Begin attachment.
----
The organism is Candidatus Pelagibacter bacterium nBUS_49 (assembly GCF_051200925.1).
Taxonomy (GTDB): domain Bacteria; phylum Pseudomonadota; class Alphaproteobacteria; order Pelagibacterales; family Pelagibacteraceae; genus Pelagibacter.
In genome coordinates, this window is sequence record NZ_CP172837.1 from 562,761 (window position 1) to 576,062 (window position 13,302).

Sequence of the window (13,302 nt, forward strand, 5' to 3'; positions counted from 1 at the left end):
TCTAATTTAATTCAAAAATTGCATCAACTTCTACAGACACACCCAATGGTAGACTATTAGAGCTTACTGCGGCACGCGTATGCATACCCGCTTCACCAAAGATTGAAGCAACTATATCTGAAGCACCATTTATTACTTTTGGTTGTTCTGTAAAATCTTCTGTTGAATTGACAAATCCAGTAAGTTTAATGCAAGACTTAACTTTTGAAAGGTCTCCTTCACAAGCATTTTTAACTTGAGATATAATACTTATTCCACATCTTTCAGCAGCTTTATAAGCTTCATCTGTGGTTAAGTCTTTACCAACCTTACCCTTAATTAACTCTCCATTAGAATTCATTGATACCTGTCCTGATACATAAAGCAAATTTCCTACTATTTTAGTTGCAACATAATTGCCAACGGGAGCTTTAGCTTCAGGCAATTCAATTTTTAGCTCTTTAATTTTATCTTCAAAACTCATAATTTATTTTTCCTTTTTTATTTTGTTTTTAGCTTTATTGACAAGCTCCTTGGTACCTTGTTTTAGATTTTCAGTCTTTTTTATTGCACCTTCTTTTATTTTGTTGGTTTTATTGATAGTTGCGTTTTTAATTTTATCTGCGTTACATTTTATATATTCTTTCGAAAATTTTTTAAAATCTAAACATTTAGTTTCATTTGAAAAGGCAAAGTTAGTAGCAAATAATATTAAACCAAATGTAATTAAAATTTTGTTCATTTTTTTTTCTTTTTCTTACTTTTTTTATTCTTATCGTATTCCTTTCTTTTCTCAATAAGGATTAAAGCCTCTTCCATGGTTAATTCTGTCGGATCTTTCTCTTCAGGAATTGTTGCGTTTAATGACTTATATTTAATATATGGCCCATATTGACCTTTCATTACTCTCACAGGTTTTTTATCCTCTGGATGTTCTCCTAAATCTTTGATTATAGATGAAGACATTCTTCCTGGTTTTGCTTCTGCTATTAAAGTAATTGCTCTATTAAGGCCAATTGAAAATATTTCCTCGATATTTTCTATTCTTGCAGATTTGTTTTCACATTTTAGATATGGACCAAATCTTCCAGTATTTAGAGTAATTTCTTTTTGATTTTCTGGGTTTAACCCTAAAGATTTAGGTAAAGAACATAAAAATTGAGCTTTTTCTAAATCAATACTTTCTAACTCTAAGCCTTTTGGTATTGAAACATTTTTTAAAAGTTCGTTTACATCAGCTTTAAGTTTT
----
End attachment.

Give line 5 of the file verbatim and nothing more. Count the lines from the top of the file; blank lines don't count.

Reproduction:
TCTAATTTAATTCAAAAATTGCATCAACTTCTACAGACACACCCAATGGTAGACTATTAGAGCTTACTGCGGCACGCGTATGCATACCCGCTTCACCAAAGATTGAAGCAACTATATCTGAAGCACCATTTATTACTTTTGGTTGTTCTGTAAAATCTTCTGTTGAATTGACAAATCCAGTAAGTTTAATGCAAGACTTAACTTTTGAAAGGTCTCCTTCACAAGCATTTTTAACTTGAGATATAATACTTATTCCACATCTTTCAGCAGCTTTATAAGCTTCATCTGTGGTTAAGTCTTTACCAACCTTACCCTTAATTAACTCTCCATTAGAATTCATTGATACCTGTCCTGATACATAAAGCAAATTTCCTACTATTTTAGTTGCAACATAATTGCCAACGGGAGCTTTAGCTTCAGGCAATTCAATTTTTAGCTCTTTAATTTTATCTTCAAAACTCATAATTTATTTTTCCTTTTTTATTTTGTTTTTAGCTTTATTGACAAGCTCCTTGGTACCTTGTTTTAGATTTTCAGTCTTTTTTATTGCACCTTCTTTTATTTTGTTGGTTTTATTGATAGTTGCGTTTTTAATTTTATCTGCGTTACATTTTATATATTCTTTCGAAAATTTTTTAAAATCTAAACATTTAGTTTCATTTGAAAAGGCAAAGTTAGTAGCAAATAATATTAAACCAAATGTAATTAAAATTTTGTTCATTTTTTTTTCTTTTTCTTACTTTTTTTATTCTTATCGTATTCCTTTCTTTTCTCAATAAGGATTAAAGCCTCTTCCATGGTTAATTCTGTCGGATCTTTCTCTTCAGGAATTGTTGCGTTTAATGACTTATATTTAATATATGGCCCATATTGACCTTTCATTACTCTCACAGGTTTTTTATCCTCTGGATGTTCTCCTAAATCTTTGATTATAGATGAAGACATTCTTCCTGGTTTTGCTTCTGCTATTAAAGTAATTGCTCTATTAAGGCCAATTGAAAATATTTCCTCGATATTTTCTATTCTTGCAGATTTGTTTTCACATTTTAGATATGGACCAAATCTTCCAGTATTTAGAGTAATTTCTTTTTGATTTTCTGGGTTTAACCCTAAAGATTTAGGTAAAGAACATAAAAATTGAGCTTTTTCTAAATCAATACTTTCTAACTCTAAGCCTTTTGGTATTGAAACATTTTTTAAAAGTTCGTTTACATCAGCTTTAAGTTTT